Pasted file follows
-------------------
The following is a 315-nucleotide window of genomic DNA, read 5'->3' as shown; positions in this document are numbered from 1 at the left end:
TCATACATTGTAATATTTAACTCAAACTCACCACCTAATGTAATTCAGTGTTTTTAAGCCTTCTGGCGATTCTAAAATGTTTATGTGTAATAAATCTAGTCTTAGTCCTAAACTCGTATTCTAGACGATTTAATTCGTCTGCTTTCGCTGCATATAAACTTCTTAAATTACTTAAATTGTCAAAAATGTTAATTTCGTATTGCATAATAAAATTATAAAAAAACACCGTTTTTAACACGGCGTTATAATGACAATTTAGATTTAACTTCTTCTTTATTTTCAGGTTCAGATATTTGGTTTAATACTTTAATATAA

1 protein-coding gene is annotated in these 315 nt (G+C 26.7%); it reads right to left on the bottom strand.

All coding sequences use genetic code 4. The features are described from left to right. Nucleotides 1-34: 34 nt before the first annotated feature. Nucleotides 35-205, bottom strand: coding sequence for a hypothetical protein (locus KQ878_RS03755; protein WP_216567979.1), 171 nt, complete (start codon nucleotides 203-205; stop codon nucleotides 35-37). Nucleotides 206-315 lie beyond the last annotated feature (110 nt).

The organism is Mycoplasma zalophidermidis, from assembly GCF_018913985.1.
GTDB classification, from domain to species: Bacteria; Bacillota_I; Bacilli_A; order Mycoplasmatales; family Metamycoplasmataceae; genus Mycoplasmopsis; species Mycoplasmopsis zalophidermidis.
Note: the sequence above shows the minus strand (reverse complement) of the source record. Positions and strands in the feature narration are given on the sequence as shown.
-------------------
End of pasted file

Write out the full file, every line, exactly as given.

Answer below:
The following is a 315-nucleotide window of genomic DNA, read 5'->3' as shown; positions in this document are numbered from 1 at the left end:
TCATACATTGTAATATTTAACTCAAACTCACCACCTAATGTAATTCAGTGTTTTTAAGCCTTCTGGCGATTCTAAAATGTTTATGTGTAATAAATCTAGTCTTAGTCCTAAACTCGTATTCTAGACGATTTAATTCGTCTGCTTTCGCTGCATATAAACTTCTTAAATTACTTAAATTGTCAAAAATGTTAATTTCGTATTGCATAATAAAATTATAAAAAAACACCGTTTTTAACACGGCGTTATAATGACAATTTAGATTTAACTTCTTCTTTATTTTCAGGTTCAGATATTTGGTTTAATACTTTAATATAA

1 protein-coding gene is annotated in these 315 nt (G+C 26.7%); it reads right to left on the bottom strand.

All coding sequences use genetic code 4. The features are described from left to right. Nucleotides 1-34: 34 nt before the first annotated feature. Nucleotides 35-205, bottom strand: coding sequence for a hypothetical protein (locus KQ878_RS03755; protein WP_216567979.1), 171 nt, complete (start codon nucleotides 203-205; stop codon nucleotides 35-37). Nucleotides 206-315 lie beyond the last annotated feature (110 nt).

The organism is Mycoplasma zalophidermidis, from assembly GCF_018913985.1.
GTDB classification, from domain to species: Bacteria; Bacillota_I; Bacilli_A; order Mycoplasmatales; family Metamycoplasmataceae; genus Mycoplasmopsis; species Mycoplasmopsis zalophidermidis.
Note: the sequence above shows the minus strand (reverse complement) of the source record. Positions and strands in the feature narration are given on the sequence as shown.